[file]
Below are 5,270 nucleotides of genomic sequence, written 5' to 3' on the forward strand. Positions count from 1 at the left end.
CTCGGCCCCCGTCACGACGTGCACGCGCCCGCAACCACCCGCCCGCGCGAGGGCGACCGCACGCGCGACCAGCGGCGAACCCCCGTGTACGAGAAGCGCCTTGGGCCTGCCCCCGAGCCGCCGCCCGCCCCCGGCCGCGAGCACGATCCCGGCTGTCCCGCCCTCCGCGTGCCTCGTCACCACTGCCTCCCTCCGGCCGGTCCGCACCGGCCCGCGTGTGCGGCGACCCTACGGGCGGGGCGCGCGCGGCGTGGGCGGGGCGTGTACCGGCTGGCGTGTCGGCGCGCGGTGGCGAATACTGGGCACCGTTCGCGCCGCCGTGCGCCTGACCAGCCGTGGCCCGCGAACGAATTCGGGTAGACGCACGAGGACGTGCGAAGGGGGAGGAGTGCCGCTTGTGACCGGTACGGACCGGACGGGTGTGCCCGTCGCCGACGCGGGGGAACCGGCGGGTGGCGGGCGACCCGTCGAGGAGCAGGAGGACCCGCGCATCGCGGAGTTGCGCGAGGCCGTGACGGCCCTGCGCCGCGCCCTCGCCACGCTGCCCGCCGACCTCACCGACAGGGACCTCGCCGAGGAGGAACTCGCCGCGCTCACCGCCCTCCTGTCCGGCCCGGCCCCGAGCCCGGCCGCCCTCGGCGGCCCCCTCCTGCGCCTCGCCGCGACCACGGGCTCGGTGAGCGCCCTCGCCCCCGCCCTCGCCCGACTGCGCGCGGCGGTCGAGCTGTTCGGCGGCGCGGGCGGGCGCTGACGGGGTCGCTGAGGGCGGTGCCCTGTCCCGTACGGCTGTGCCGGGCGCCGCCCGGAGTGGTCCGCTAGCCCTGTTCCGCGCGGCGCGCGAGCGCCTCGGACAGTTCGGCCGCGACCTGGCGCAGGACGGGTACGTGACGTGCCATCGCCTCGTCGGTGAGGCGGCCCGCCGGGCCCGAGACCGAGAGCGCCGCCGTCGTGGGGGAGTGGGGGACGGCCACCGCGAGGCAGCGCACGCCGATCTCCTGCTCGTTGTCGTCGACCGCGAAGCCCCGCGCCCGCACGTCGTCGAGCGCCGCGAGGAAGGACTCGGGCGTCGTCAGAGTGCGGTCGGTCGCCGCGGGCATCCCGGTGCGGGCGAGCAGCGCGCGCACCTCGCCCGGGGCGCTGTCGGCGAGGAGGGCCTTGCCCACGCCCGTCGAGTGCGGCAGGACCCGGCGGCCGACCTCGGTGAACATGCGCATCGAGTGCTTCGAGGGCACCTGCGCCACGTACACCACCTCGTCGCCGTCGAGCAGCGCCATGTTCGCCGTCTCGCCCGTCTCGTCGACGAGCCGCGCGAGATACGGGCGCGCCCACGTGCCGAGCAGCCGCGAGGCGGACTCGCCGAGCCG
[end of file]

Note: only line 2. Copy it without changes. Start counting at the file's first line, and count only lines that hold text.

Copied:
CTCGGCCCCCGTCACGACGTGCACGCGCCCGCAACCACCCGCCCGCGCGAGGGCGACCGCACGCGCGACCAGCGGCGAACCCCCGTGTACGAGAAGCGCCTTGGGCCTGCCCCCGAGCCGCCGCCCGCCCCCGGCCGCGAGCACGATCCCGGCTGTCCCGCCCTCCGCGTGCCTCGTCACCACTGCCTCCCTCCGGCCGGTCCGCACCGGCCCGCGTGTGCGGCGACCCTACGGGCGGGGCGCGCGCGGCGTGGGCGGGGCGTGTACCGGCTGGCGTGTCGGCGCGCGGTGGCGAATACTGGGCACCGTTCGCGCCGCCGTGCGCCTGACCAGCCGTGGCCCGCGAACGAATTCGGGTAGACGCACGAGGACGTGCGAAGGGGGAGGAGTGCCGCTTGTGACCGGTACGGACCGGACGGGTGTGCCCGTCGCCGACGCGGGGGAACCGGCGGGTGGCGGGCGACCCGTCGAGGAGCAGGAGGACCCGCGCATCGCGGAGTTGCGCGAGGCCGTGACGGCCCTGCGCCGCGCCCTCGCCACGCTGCCCGCCGACCTCACCGACAGGGACCTCGCCGAGGAGGAACTCGCCGCGCTCACCGCCCTCCTGTCCGGCCCGGCCCCGAGCCCGGCCGCCCTCGGCGGCCCCCTCCTGCGCCTCGCCGCGACCACGGGCTCGGTGAGCGCCCTCGCCCCCGCCCTCGCCCGACTGCGCGCGGCGGTCGAGCTGTTCGGCGGCGCGGGCGGGCGCTGACGGGGTCGCTGAGGGCGGTGCCCTGTCCCGTACGGCTGTGCCGGGCGCCGCCCGGAGTGGTCCGCTAGCCCTGTTCCGCGCGGCGCGCGAGCGCCTCGGACAGTTCGGCCGCGACCTGGCGCAGGACGGGTACGTGACGTGCCATCGCCTCGTCGGTGAGGCGGCCCGCCGGGCCCGAGACCGAGAGCGCCGCCGTCGTGGGGGAGTGGGGGACGGCCACCGCGAGGCAGCGCACGCCGATCTCCTGCTCGTTGTCGTCGACCGCGAAGCCCCGCGCCCGCACGTCGTCGAGCGCCGCGAGGAAGGACTCGGGCGTCGTCAGAGTGCGGTCGGTCGCCGCGGGCATCCCGGTGCGGGCGAGCAGCGCGCGCACCTCGCCCGGGGCGCTGTCGGCGAGGAGGGCCTTGCCCACGCCCGTCGAGTGCGGCAGGACCCGGCGGCCGACCTCGGTGAACATGCGCATCGAGTGCTTCGAGGGCACCTGCGCCACGTACACCACCTCGTCGCCGTCGAGCAGCGCCATGTTCGCCGTCTCGCCCGTCTCGTCGACGAGCCGCGCGAGATACGGGCGCGCCCACGTGCCGAGCAGCCGCGAGGCGGACTCGCCGAGCCG